Compliance has long been a cornerstone of good business practice. But it can still be viewed as an obligation to be met rather than a driver of value. That’s why we conducted a survey of how business leaders approach global compliance, including where they focus investment, the risks they anticipate and what they expect from ‘good compliance’.
This survey, and related study, reveal that when compliance is done well it builds investor confidence, increases client and customer trust, and shapes a positive reputation with the outside world. Far more than ticking a box, global compliance is a source of opportunity.
A clear sense of responsibility
With 890 responses from senior compliance professionals in 25 countries, the study shows the clear sense of responsibility that business leaders have towards global compliance and the return on investment they expect to see.
It also provides insight into how business leaders view compliance as getting harder to manage because of increased complexity, fast-changing legislation and the long consequences of Covid-19. To keep up with developments, leaders are planning to boost investment in technology and the skills of their teams.
Good global compliance increases stakeholder trust and confidence: 58% see compliance as an opportunity to create value in the form of trust, confidence, and ultimately bolstering corporate reputation.
Compliance requirements are expected to become more difficult to meet in the future: 82% are confident they are successfully meeting the requirements now and will continue to do so in the future. However, over half of them (51%) expect compliance to get harder in the next five years. Fast-changing legislation, increased complexity and Covid-19 are the top three challenges; Brexit is the lowest-ranked challenge.
Leaders are investing in technology and skills to prepare for the future: 27% plan to increase financial and people resources dedicated to global compliance ‘significantly’ in the next five years.
Erick Gillier, Partner and Global Head of Outsourcing, Mazars says: “Global compliance has long been a cornerstone of good business practice but can still be viewed by some as simply an obligation to be met rather than an opportunity to be capitalised on. That’s why we set out to uncover how business leaders approach global compliance, including the attention they devote to it, the returns they expect, the risks they anticipate, and where they focus investment.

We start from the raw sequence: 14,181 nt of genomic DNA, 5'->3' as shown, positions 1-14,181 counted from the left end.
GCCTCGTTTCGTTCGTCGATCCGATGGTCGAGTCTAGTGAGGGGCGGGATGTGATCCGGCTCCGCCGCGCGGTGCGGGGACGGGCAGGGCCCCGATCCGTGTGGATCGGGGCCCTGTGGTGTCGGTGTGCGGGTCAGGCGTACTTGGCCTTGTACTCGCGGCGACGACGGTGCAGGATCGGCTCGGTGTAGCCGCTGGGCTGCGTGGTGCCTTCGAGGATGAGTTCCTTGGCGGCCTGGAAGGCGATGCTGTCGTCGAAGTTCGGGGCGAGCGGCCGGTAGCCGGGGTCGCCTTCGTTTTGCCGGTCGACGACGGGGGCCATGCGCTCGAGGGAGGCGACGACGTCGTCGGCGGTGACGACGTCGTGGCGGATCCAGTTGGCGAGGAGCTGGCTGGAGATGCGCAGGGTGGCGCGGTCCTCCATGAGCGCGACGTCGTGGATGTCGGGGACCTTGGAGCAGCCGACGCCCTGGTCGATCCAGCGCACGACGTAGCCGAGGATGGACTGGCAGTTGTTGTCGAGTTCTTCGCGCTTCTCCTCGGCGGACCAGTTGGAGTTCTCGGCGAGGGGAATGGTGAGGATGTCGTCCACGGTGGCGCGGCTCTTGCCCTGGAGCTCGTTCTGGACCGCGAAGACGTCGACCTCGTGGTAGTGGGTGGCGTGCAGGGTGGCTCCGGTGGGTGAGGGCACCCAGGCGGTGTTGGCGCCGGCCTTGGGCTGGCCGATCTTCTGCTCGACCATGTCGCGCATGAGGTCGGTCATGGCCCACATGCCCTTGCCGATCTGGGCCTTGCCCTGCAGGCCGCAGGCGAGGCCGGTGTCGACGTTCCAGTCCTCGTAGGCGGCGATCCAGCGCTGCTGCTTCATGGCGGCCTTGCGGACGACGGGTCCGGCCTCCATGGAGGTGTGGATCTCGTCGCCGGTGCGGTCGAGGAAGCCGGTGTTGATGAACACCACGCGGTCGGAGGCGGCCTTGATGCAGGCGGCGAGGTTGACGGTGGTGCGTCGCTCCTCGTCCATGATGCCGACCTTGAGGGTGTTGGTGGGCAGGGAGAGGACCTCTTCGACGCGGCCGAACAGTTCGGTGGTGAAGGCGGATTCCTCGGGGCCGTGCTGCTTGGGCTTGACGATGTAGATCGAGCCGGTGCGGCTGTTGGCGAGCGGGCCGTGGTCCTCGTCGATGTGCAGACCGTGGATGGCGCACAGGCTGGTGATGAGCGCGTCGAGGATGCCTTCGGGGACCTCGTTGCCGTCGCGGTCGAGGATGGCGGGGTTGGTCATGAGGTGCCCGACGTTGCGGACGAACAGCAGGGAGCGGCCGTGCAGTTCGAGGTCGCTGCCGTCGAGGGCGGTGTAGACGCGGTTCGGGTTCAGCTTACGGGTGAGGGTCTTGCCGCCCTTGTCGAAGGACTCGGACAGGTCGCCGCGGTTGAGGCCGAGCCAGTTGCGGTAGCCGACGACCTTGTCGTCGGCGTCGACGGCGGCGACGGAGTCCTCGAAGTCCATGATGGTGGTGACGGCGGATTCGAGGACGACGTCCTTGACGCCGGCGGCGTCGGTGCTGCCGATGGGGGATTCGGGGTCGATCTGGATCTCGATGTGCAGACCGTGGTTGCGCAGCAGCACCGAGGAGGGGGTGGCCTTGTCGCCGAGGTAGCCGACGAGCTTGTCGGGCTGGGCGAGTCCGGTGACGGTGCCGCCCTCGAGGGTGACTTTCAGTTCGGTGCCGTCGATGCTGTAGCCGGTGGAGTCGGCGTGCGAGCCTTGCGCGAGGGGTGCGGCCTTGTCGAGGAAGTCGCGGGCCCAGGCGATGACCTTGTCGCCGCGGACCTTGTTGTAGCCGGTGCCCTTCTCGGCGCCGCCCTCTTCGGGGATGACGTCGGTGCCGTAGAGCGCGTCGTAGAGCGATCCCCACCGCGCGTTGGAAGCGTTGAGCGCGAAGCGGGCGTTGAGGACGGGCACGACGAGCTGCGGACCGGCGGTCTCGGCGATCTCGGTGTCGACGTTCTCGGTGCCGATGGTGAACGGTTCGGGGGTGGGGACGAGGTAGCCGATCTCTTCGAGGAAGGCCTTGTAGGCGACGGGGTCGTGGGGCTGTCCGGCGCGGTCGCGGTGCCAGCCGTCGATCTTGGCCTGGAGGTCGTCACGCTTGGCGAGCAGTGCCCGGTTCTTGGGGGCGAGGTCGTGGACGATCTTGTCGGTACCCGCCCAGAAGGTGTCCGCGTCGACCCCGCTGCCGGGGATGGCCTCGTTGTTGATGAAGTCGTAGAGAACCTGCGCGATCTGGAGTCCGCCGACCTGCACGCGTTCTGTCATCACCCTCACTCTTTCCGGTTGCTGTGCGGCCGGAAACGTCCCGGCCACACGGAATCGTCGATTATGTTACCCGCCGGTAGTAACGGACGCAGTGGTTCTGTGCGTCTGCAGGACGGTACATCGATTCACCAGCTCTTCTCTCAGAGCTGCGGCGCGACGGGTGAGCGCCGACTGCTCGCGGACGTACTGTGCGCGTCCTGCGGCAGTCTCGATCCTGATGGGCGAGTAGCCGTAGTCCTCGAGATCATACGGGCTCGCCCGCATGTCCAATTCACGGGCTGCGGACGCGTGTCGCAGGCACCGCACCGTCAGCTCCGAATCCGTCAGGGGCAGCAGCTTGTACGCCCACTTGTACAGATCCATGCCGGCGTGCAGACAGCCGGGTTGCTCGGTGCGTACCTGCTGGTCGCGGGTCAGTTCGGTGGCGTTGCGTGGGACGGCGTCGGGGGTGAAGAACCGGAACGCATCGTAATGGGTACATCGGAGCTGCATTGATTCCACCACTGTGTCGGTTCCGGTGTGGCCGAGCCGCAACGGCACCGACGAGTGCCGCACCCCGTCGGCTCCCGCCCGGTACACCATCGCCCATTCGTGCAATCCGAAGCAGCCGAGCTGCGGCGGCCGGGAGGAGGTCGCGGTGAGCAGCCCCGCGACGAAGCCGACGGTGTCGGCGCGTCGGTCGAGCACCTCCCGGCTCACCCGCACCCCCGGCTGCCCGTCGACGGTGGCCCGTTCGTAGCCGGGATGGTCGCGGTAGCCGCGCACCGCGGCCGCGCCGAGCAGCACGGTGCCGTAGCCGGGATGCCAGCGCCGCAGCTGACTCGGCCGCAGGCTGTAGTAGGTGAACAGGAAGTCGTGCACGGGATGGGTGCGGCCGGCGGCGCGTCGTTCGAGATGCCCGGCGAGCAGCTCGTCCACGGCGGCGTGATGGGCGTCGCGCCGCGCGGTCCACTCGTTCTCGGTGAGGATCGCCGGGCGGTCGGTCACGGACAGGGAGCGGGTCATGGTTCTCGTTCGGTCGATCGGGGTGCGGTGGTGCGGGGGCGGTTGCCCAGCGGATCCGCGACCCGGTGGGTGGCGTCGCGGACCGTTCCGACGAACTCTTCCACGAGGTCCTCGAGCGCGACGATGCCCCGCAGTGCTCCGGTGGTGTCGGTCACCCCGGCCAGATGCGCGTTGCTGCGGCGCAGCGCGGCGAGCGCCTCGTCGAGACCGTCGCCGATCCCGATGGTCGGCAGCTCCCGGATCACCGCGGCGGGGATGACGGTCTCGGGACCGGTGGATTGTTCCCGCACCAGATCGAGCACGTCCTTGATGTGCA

Erick adds: “With scrutiny on business as tight as ever, the findings that most leaders plan on increasing financial and human resources dedicated to compliance should be reassuring for anyone who wants to see good business done well.”
If you would like to find out more about our global compliance management and reporting services and solutions, please do not hesitate to get in touch and one of our specialists would be delighted to assist.
There are many risks inherent in managing regulatory compliance for an international group or multi-location company, particularly with the wide array of rules and regulations which are continuously evolving. Ensuring your tax and finance teams have control over compliance and reporting obligations globally and locally can also be costly, resource-intensive, and difficult to manage.
Business leaders are committing to and investing in global compliance to build trust and reputation, finds a global study from Mazars. The majority of businesses view compliance as an opportunity creator that can build trust and reputational benefits and are investing significant senior time in compliance: some three-quarters have top executives engage with compliance questions at least quarterly.